Since the beginning of my schooling, I have had a problem with “confidence in my work”. My problems with anxiety and perfectionism have plagued me for as long as I can remember- I would finish all my work weeks in advance, yet never feel like it was ready to be handed in. I have always felt that, when people say positive things about my writing, they’re simply trying to be nice- they could never actually think that my writing was okay. I’ve always preferred criticism to compliments because they felt more real, they didn’t feel like comforting lies. One could call me a tad bit of a perfectionist.

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I have a tendency to scrutinize my work at a level that I never would think about with other people. It doesn’t matter how many times I’ve re-edited, re-worked, or re-written a piece of writing, it isn’t good enough. The voices in my head constantly tell me that I’m going to fail the assignment at hand. I hand an essay in thinking that my academic career, and therefore my life, is over. Yeah, I seem to have a knack for extreme thinking. Up until this point in my academic career, I have always felt less-than. I’ve always felt that my work is less-than. Interestingly enough, the most important thing I have learned so far in university is that my work probably isn’t good enough, but that’s okay.

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Okay, okay, just hear me out: yes, of course it is important to complete work to standards that you are proud of. Of course it’s important to strive for the best and aim to achieve certain results. However, through my time in university up until now, I have found that the volume of work is high enough that it’s impossible to make everything perfect- so striving for it won’t help you. It’s unnecessary and actually doesn’t benefit you to re-work and re-work and re-work until your eyes and fingers are numb.

I’ve found this realization to be particularly important due to the nature of tasks asked of Arts students in university. I constantly have essays and critical responses to complete, and the only way to get it done is to accept that it’s not going to be perfect. If I constantly kept rewriting assignments to make them “good enough” by my standards, I probably wouldn’t end up handing anything in. Interestingly enough, that’s not exactly an acceptable or fulfilling approach to post-secondary education. But this realization does so much more than help me stay on track, it’s actually become an important skill that challenges a belief system that I’ve had in place for my entire life. I am learning to assess when my work truly needs re-working, and when I simply need to hand it in and move on. I’ve been able to keep my mind much more at bay, which in turn allows me to produce better work, all because of this tiny little distinction.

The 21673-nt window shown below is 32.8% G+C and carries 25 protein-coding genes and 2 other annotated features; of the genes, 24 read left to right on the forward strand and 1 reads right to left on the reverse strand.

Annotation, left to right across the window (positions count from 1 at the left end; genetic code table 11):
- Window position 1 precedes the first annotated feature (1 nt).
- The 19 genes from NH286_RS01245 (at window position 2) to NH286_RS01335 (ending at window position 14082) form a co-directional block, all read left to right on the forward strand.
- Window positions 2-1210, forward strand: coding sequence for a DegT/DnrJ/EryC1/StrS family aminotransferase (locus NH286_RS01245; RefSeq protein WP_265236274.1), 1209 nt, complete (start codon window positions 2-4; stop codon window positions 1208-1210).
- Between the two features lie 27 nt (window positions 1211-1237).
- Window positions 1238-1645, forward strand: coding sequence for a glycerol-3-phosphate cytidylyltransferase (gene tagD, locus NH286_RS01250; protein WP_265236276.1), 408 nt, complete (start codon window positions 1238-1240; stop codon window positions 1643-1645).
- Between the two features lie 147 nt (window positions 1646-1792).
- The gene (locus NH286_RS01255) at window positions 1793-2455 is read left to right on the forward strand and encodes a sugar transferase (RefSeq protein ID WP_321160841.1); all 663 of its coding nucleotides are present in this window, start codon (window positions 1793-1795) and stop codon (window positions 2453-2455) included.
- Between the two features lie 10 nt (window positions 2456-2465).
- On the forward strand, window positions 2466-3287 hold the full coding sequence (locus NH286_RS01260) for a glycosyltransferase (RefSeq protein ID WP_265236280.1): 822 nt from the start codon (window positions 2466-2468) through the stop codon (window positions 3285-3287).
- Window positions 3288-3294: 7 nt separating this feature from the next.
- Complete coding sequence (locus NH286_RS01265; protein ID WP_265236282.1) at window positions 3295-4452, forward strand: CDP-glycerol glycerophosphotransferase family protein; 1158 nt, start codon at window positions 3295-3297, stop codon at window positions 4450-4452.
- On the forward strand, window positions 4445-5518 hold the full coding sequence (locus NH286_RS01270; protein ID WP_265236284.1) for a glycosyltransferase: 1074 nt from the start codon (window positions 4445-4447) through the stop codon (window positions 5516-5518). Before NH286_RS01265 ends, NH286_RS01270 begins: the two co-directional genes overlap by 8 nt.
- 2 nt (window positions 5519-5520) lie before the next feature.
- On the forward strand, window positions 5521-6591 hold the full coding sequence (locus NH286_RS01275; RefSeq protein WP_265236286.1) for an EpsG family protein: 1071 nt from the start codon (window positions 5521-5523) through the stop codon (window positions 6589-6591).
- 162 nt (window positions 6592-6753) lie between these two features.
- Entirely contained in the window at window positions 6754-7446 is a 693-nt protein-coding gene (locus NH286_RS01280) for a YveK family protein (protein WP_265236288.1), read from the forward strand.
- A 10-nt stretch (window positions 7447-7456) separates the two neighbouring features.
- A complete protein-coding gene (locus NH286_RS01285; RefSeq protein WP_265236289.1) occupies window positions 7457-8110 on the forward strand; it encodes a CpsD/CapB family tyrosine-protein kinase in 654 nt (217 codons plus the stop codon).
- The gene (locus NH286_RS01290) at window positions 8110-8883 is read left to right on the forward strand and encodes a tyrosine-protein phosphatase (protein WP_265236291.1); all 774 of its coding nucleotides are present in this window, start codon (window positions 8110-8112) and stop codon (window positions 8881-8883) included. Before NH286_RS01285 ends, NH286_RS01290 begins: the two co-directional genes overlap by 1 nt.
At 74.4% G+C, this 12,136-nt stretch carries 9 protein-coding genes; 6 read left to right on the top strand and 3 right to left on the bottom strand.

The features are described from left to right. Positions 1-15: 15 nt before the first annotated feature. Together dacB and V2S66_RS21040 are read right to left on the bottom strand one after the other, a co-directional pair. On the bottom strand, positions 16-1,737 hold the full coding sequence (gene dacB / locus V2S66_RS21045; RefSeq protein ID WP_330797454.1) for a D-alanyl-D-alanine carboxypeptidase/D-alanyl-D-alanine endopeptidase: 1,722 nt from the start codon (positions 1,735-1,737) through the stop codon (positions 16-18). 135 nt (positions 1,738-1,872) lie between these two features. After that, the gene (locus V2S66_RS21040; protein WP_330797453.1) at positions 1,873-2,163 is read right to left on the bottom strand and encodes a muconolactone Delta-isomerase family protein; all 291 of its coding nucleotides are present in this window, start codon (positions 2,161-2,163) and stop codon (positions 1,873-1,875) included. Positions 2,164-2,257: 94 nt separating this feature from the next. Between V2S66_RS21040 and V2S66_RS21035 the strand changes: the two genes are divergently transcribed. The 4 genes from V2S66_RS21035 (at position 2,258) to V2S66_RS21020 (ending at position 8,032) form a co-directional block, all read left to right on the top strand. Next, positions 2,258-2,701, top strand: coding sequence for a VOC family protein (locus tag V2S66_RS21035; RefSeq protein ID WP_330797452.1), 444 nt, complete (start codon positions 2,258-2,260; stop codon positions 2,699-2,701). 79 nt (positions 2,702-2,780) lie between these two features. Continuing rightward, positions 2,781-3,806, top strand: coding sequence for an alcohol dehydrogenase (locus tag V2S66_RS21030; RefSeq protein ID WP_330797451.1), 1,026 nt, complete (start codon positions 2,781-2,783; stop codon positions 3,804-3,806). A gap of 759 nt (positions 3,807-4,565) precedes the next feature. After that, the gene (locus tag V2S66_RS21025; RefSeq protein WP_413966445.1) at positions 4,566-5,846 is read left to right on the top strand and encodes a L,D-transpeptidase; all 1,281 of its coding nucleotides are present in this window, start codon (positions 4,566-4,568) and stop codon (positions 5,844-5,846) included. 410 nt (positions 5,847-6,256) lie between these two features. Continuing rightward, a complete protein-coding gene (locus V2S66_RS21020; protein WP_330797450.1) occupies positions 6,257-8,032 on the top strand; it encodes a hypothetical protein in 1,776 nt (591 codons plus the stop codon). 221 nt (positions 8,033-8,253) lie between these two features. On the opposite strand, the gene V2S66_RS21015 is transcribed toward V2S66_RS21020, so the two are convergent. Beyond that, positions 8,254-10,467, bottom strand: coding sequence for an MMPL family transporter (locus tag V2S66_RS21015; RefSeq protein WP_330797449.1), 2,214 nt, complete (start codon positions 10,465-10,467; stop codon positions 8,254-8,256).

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I know what you’re thinking: “congrats, you’ve accepted that you’re not superhuman and that you can’t make everything even close to perfect. Welcome to the real world.” I agree, I’m a little late to the game in realizing that perfection is a figment of the collective imagination, but sometimes the simplest realizations can have the most profound impacts. I have to say, this has been a profound impact. I look up at my very full calendar posted above my desk, and I see countless (actually very countable, but for the sake of my sanity I avoid doing so) more essays and critical responses to complete in the next 6 weeks. Even though I love essays (read: I REALLY like essays) I can’t help but feel overwhelmed, but also kind of excited- something that I would never have expected 6 weeks ago. I’m excited that, even though it will mean challenging every fibre of my being, I have the chance to actually become a better student, something I always what I strive for. Who would’ve thought that, in a world where we seem to see working until your eyes are numb as a sign of a job well done, sometimes the best thing to do is just step away.

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